The Distinguished University Professor title is awarded permanently to no more than three exceptional faculty per year.
David L. Denlinger
Department of Entomology
Denlinger has served as chair of the Department of Entomology for more than 10 years, and joined The Ohio State University’s faculty in 1976. He is recognized internationally for his discoveries, which have profoundly impacted agriculture, the environment and human health.
His research on the tsetse fly, the insect responsible for the sleeping sickness epidemic throughout Sub-Saharan Africa, in particular is most notable. Susan Fisher, professor of entomology, and Casey Hoy, professor and associate chair of entomology, wrote, “Much of Dr. Denlinger’s efforts have been devoted to understanding diapause, the overwintering process of insects similar to hibernation in mammals.” Another nominator wrote, “Denlinger’s credentials are impeccable and his contributions to the field of entomology are legion … [he] can rightly be regarded as the premier environmental insect physiologist of this generation.” Fisher and Hoy added that Denlinger “is the quintessential ‘triple threat’ — one who excels in all aspects of the tripartite academic mission of teaching, research and service.”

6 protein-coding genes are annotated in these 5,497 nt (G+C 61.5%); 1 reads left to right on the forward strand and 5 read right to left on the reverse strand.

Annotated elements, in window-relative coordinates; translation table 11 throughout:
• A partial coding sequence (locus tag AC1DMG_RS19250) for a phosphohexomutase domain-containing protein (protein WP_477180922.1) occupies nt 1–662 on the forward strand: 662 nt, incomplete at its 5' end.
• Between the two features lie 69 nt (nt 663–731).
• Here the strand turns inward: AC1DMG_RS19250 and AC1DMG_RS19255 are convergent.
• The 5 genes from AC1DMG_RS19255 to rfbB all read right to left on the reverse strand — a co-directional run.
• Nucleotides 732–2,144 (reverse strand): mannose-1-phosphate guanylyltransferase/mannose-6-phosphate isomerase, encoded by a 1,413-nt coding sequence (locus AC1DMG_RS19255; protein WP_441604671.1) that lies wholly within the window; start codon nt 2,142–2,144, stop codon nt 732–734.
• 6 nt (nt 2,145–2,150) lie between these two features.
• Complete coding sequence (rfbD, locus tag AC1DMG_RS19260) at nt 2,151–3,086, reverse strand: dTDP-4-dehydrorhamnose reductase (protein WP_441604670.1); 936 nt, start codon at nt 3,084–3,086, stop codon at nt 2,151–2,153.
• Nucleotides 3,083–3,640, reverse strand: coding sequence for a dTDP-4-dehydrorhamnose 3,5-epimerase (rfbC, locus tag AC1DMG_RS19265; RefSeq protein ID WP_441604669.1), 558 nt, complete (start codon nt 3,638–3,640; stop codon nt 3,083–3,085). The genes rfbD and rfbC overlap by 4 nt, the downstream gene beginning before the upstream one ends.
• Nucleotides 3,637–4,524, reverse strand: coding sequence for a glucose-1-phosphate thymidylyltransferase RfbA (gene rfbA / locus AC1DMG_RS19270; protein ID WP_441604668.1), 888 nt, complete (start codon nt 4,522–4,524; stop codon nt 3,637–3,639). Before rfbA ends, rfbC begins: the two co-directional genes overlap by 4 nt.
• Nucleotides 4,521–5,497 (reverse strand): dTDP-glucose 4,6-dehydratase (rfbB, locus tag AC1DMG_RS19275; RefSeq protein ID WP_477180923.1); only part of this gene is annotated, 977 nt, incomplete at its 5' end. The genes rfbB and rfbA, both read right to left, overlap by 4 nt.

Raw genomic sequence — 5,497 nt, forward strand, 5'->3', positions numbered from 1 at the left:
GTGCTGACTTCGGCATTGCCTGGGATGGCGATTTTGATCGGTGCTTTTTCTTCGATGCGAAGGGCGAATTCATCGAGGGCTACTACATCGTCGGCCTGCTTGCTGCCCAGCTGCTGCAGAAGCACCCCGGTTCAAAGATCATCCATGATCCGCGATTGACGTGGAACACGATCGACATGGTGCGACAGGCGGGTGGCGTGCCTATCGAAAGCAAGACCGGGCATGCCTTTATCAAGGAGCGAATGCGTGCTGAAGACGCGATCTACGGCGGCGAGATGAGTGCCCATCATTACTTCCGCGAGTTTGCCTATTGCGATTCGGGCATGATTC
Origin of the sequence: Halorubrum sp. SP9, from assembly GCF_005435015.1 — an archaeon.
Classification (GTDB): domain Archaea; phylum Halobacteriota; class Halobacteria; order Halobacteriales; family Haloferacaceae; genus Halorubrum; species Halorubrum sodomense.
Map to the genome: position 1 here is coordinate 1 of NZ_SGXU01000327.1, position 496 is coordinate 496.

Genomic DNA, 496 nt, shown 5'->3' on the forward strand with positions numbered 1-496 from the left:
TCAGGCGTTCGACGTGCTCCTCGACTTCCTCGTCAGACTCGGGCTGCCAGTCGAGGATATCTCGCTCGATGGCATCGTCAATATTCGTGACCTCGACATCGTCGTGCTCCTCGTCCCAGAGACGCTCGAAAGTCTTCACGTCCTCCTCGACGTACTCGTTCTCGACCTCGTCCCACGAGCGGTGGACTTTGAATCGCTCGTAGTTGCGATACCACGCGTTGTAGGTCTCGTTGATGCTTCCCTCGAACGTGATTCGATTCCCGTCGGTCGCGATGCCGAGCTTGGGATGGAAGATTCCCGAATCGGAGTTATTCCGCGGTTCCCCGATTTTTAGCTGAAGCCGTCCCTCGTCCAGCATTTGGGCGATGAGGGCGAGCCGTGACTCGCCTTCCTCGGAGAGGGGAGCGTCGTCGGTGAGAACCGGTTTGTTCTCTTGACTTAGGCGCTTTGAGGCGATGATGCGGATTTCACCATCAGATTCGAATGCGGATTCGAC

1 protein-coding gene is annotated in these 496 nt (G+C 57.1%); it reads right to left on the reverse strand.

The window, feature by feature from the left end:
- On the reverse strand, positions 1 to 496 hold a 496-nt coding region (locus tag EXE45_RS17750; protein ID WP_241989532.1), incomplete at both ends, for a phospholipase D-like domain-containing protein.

In 2004, Denlinger was elected to the National Academy of Sciences, the premier scientific society in the United States. He also has been named a fellow of the Royal Society, the Netherlands Ministry of Agriculture and Fisheries, the Entomological Society of America and the American Association for the Advancement of Science. Additionally, Denlinger serves on three editorial boards, and has been the editor of the Journal of Insect Physiology since 1993.
About being selected as a Distinguished University Professor, Denlinger said, “I have appreciated the recognitions that I have received from outside organizations throughout the years. But, being awarded this honor at my own university is very special and meaningful to me, and I’m grateful.”